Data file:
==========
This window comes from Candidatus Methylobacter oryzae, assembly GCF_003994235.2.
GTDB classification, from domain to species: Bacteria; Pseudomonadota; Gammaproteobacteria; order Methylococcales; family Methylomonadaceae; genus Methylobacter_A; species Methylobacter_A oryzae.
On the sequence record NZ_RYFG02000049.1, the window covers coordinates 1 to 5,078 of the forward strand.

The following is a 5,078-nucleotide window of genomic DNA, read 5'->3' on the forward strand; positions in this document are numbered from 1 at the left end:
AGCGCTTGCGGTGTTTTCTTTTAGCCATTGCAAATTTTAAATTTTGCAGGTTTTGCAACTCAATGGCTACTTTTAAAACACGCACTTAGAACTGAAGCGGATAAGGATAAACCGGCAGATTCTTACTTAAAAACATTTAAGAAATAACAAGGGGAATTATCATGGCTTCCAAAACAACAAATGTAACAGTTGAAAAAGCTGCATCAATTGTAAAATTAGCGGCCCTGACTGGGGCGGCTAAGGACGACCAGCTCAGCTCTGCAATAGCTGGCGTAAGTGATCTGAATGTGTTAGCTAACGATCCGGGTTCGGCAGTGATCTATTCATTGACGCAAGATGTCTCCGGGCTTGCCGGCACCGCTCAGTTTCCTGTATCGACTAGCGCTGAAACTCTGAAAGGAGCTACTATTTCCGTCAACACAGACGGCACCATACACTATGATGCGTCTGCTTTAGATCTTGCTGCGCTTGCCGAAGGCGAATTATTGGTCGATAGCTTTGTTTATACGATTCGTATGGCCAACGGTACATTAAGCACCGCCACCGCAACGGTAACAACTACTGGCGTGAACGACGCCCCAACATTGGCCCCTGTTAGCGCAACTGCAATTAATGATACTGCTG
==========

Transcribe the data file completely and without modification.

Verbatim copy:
This window comes from Candidatus Methylobacter oryzae, assembly GCF_003994235.2.
GTDB classification, from domain to species: Bacteria; Pseudomonadota; Gammaproteobacteria; order Methylococcales; family Methylomonadaceae; genus Methylobacter_A; species Methylobacter_A oryzae.
On the sequence record NZ_RYFG02000049.1, the window covers coordinates 1 to 5,078 of the forward strand.

The following is a 5,078-nucleotide window of genomic DNA, read 5'->3' on the forward strand; positions in this document are numbered from 1 at the left end:
AGCGCTTGCGGTGTTTTCTTTTAGCCATTGCAAATTTTAAATTTTGCAGGTTTTGCAACTCAATGGCTACTTTTAAAACACGCACTTAGAACTGAAGCGGATAAGGATAAACCGGCAGATTCTTACTTAAAAACATTTAAGAAATAACAAGGGGAATTATCATGGCTTCCAAAACAACAAATGTAACAGTTGAAAAAGCTGCATCAATTGTAAAATTAGCGGCCCTGACTGGGGCGGCTAAGGACGACCAGCTCAGCTCTGCAATAGCTGGCGTAAGTGATCTGAATGTGTTAGCTAACGATCCGGGTTCGGCAGTGATCTATTCATTGACGCAAGATGTCTCCGGGCTTGCCGGCACCGCTCAGTTTCCTGTATCGACTAGCGCTGAAACTCTGAAAGGAGCTACTATTTCCGTCAACACAGACGGCACCATACACTATGATGCGTCTGCTTTAGATCTTGCTGCGCTTGCCGAAGGCGAATTATTGGTCGATAGCTTTGTTTATACGATTCGTATGGCCAACGGTACATTAAGCACCGCCACCGCAACGGTAACAACTACTGGCGTGAACGACGCCCCAACATTGGCCCCTGTTAGCGCAACTGCAATTAATGATACTGCTG